This article was written for version 2.3. We have since installed version 3.0 and completed with the few changes.
As we have already discussed, we have two internet connexions, so two phones accesses that we have connected our analog gateway HX4G. Now that it is configured, we need the VoIP server to be able to connect our IP telephones and our soft-phones to it.
For the most curious, here is how we installed and configured this system so that our IP phones can communicate with each other, with the outside world and can receive incoming calls.
Installation of the PBX
There is a wide choice of PBXs on the internet. After looking at Wikipedia, we chosd trixbox, but then realized that it hadn’t been maintained since 2012.
After considering elastix (but between us, we had no desire to be contacted by 3CX sales people), 3CX (idem) and tested some others like FreePBX, Xivo, Wazo and Issabel, we took a look at the forks of elastix just before its takeover. We then found VitalPBX, which “miracle !”, did not ask us for our phone number to prospect us, was maintained and seemed to meet our expectations.
Here we will install version 2.1.1-1, based on CentOS 7.5.1804 and Asterisk 13.23.1. The process is very simple, just download the installation iso and start your machine on this disk image (or DVD on which it is engraved).
VitalPBX uses a web administration interface in HTTP and HTTPS. You must therefore start by obtaining its IP address (via a shell on the machine, the list of DHCP leases or why not a network scan).
It is possible to force the HTTPS connection (via Admin / HTTP Server and by clicking on the corresponding button). You can then install your own certificate.
Creation of the super user
The first thing to do is to configure the administrator password of the web interface. This is requested at the first connection.
During subsequent connections, authentication will only be requested
after clicking on one of the modules (or on the
After logging in, a pop-up will automatically appear to activate the software. The system informs us that if we register, we can use the GUI to update it (instead of using the command line). The real advantage being in fact to eliminate this pop-up.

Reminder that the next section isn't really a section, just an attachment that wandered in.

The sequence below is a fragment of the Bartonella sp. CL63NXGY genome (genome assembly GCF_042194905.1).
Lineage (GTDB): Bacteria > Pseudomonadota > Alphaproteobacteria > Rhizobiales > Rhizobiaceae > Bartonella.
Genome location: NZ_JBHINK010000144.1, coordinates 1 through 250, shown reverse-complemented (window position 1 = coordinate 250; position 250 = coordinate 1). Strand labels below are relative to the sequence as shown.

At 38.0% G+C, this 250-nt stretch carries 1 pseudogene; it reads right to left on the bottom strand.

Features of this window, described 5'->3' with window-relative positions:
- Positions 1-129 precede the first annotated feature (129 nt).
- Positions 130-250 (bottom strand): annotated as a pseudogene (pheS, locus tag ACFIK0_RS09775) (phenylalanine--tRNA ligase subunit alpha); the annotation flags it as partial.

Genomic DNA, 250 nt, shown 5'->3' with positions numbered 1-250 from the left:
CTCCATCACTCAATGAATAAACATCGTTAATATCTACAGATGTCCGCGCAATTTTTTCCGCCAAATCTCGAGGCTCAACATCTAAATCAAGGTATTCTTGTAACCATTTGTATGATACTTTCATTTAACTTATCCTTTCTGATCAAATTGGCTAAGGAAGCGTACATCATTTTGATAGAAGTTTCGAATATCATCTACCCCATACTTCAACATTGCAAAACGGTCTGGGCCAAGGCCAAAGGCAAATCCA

Anyway, we found a way to suppress this pop-up without having to register.
The localization chosen during the installation via the iso (keyboard, time zone, …) is unfortunately not taken into account by VitalPBX and if you want your IPBX to behave perfectly native, it will have to be configured.
The web interface. The choice of the interface language is done via the user menu which has a Language entry.
This menu opens a pop_up allowing us to choose the language.
From here, the names of menus will therefore be in French.
The SIP protocol. The configuration takes place mainly in the Parameters / Technology settings / SIP settings. The following two parameters must then be configured:
- Language: concerns prompts and other voice messages, where we choose French (fr)
- Tone area: concerns the tones used on the lines, where we choose (fr) France
To apply the change, you must first save the configuration (button
save) then reload it (button with two red arrows
at the top).
Extensions. Since extensions can override the language used, it is useful to specify that by default, when creating them, the same settings must be used as for SIP, this time it is via Parameters. / PBX Settings / General System.
You must then change the Default Language parameter (not translated) and choose French.
Again, you have to save the configuration and then reload it.
Now that the system is operational, we will be able to configure the telephony itself.
In SIP terminology, endpoints are called extensions. In our case, we have 3 IP phones, 2 analog phones connected to our HX4G and two smartphones with a SIP client application.
The two external lines (FXO ports) can be configured as extensions. But in doing so, VitalPBX will consider that the calls come from these extensions (and not from external numbers) which will prevent the number of the contact calling you from being displayed correctly.
We have defined a numbering plan taking into account these 7 telephones. To create the corresponding extensions in VitalPBX, go to the PBX / Extensions menu.
In order to create an extension, you must fill in the following fields:
- Extension: this is the number corresponding to the phone in the numbering plan,
- Name: this is the short name you gave to the phone, sometimes more practical to remember and understand,
- E-mail address: Associated address to send files to (e.g. voicemail),
- Username: is automatically updated with the previous name,
- Password: password allowing the phone to authenticate itself.
Save to add the extension. And as always, after
saving it, don’t forget to reload the configuration.
To see the list of extensions, click on the menu button at the top right you can then see all the extensions created.
At this point, all phones can communicate with each other internally. We will then take care of letting them out.
The trunks are the outputs through which you can call outwards, in our case, these are the FXO ports of the HX4G, one at RED and one at Free. The extension numbers corresponding to these outputs have been configured in the HX4G.